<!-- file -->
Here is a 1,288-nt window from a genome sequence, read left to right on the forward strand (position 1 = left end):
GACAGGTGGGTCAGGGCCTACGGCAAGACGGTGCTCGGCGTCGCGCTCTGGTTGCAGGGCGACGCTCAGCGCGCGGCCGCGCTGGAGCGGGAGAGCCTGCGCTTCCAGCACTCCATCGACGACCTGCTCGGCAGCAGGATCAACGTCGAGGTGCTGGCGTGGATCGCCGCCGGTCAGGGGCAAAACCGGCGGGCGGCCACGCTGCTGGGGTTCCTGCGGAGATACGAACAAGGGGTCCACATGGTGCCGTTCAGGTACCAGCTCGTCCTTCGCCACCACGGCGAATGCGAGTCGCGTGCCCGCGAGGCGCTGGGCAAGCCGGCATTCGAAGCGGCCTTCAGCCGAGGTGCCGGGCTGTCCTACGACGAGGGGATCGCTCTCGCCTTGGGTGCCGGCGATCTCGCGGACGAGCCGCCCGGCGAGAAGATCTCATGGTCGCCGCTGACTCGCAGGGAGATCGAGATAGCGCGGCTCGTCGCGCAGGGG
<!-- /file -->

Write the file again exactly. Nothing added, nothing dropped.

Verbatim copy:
Here is a 1,288-nt window from a genome sequence, read left to right on the forward strand (position 1 = left end):
GACAGGTGGGTCAGGGCCTACGGCAAGACGGTGCTCGGCGTCGCGCTCTGGTTGCAGGGCGACGCTCAGCGCGCGGCCGCGCTGGAGCGGGAGAGCCTGCGCTTCCAGCACTCCATCGACGACCTGCTCGGCAGCAGGATCAACGTCGAGGTGCTGGCGTGGATCGCCGCCGGTCAGGGGCAAAACCGGCGGGCGGCCACGCTGCTGGGGTTCCTGCGGAGATACGAACAAGGGGTCCACATGGTGCCGTTCAGGTACCAGCTCGTCCTTCGCCACCACGGCGAATGCGAGTCGCGTGCCCGCGAGGCGCTGGGCAAGCCGGCATTCGAAGCGGCCTTCAGCCGAGGTGCCGGGCTGTCCTACGACGAGGGGATCGCTCTCGCCTTGGGTGCCGGCGATCTCGCGGACGAGCCGCCCGGCGAGAAGATCTCATGGTCGCCGCTGACTCGCAGGGAGATCGAGATAGCGCGGCTCGTCGCGCAGGGG